Know how much you spend on health care in an average year? If not, you're hardly alone. In fact, the vast majority of people have no idea how much they spent last year, let alone last month. Yet medical costs are critical and need to be tracked closely. There are several reasons why.
Did you know that all health expenses exceeding 7.5 percent of your gross income can be claimed as deductibles? Better yet, this provision covers insurance premiums, co-payments and even prescription medicines. That means if you make $60,000 and spend more than $4,500 on medical expenses, you can deduct these expenses from your income. If you or a family member suffers a major illness, it could be a budget-saver at tax time. Of course, you need to keep precise records and hang on to all your receipts.
If you're ever involved in an automobile or work-related accident, your medical fees may be covered by the other party's insurer. If a lawsuit results, the courts will want to know exactly how much loss you incurred. Whether you get full coverage right away or end up going to court, it's important you keep up with your costs. There's nothing worse than not being able to back up a claim.
If you are overcharged for a service or treatment, you can usually get your money back. If you need to file a claim, though, be forewarned. You will need to provide some evidence. Your doctor's office may not be able to supply the paperwork either. It may be up to you to settle the matter on your own. If it comes to that, you'll want to have as much documentation as you can.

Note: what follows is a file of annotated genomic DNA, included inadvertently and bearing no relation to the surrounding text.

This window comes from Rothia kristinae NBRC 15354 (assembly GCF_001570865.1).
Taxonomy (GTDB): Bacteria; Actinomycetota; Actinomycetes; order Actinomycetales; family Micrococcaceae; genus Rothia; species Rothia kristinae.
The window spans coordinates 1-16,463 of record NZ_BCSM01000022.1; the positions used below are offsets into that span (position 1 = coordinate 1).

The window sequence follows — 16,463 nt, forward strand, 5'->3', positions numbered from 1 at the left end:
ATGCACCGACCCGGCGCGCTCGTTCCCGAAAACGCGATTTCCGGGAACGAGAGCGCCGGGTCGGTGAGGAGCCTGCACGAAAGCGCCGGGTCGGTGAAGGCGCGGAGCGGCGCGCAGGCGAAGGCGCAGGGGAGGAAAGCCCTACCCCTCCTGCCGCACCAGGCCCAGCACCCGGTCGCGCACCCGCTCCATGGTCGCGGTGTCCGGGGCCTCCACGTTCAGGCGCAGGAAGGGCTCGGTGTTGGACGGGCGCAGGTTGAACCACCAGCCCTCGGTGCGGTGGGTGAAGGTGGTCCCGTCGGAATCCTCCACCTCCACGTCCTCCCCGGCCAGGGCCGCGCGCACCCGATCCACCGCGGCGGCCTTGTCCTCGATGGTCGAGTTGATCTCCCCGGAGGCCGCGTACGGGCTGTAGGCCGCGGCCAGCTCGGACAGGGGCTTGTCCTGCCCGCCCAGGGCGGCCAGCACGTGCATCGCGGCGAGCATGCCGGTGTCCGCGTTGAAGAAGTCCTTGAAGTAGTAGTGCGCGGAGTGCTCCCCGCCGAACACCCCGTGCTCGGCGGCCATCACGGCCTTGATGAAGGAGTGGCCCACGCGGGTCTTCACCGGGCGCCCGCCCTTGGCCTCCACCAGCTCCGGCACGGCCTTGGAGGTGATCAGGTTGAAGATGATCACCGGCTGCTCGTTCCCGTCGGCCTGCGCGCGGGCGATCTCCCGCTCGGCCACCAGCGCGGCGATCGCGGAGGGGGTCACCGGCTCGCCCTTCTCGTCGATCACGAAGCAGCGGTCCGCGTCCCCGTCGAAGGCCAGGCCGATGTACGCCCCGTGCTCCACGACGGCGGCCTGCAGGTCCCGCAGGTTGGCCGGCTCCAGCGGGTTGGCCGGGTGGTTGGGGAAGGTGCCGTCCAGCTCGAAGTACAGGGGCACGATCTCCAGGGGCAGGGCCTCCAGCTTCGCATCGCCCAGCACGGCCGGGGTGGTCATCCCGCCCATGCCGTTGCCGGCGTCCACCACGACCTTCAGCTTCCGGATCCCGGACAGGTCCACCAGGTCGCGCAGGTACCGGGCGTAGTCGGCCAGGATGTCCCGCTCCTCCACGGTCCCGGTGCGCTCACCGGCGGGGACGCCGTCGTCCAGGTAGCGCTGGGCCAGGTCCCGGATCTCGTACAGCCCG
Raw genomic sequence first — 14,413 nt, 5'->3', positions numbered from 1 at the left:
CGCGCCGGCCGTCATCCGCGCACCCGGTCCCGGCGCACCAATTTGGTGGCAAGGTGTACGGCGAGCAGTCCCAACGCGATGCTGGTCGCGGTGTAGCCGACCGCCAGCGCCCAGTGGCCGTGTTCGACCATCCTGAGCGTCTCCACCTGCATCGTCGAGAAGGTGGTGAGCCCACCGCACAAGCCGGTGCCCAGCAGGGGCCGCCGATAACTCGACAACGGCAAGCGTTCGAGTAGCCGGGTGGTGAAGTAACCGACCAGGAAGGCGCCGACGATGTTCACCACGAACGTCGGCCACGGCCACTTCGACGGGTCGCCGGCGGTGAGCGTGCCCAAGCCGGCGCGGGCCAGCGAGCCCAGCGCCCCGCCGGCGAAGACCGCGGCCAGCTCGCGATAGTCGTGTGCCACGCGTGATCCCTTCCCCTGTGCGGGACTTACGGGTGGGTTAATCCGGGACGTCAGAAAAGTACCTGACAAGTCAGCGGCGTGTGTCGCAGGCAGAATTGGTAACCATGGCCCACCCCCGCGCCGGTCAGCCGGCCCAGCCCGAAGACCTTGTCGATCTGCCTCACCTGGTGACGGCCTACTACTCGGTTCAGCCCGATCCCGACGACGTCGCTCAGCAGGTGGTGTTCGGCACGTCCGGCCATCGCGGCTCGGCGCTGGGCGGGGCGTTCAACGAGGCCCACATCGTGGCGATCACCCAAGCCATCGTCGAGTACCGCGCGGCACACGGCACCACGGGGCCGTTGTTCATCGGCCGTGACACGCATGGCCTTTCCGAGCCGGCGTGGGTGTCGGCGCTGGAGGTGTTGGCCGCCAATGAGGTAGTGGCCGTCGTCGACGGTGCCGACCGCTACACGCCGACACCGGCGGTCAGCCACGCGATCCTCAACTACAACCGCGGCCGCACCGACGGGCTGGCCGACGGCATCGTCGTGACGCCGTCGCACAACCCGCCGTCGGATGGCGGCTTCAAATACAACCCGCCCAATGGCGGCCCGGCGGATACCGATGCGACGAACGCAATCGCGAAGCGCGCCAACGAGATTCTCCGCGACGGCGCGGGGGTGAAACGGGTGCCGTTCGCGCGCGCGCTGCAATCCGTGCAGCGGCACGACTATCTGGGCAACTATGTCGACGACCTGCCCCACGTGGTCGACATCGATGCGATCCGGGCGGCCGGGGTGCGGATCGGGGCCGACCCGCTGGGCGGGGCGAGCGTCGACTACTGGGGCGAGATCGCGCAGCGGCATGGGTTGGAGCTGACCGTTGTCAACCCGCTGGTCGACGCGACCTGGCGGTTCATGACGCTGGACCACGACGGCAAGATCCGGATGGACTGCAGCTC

If you have a special savings account tied to your policy, knowing how much you spent last year can help you prepare for the coming one. At the very least, it can help you avoid depositing too little or too much. And if you have individual coverage and can prove order Super P Force that your health costs are low, you may even be able to negotiate yourself a lower rate.
How to do it
Tracking your health costs needn't be elaborate or complicated. You can do it with a basic spreadsheet or even in a ledger or notebook. If you do want to go the high-tech route, though, there are plenty of software packages on the market that can help you out.
However you choose to track your expenses, you should also:
- Keep all receipts in a convenient location
- Make sure each one is dated
- Note the reason for each expense
- Add everything up at the end of the year to see if you qualify for a deduction
Keeping track of your spending may seem awkward at first, but thankfully it isn't hard to do. If you can get in the habit of being your own bookkeeper, you'll be glad you did it later on.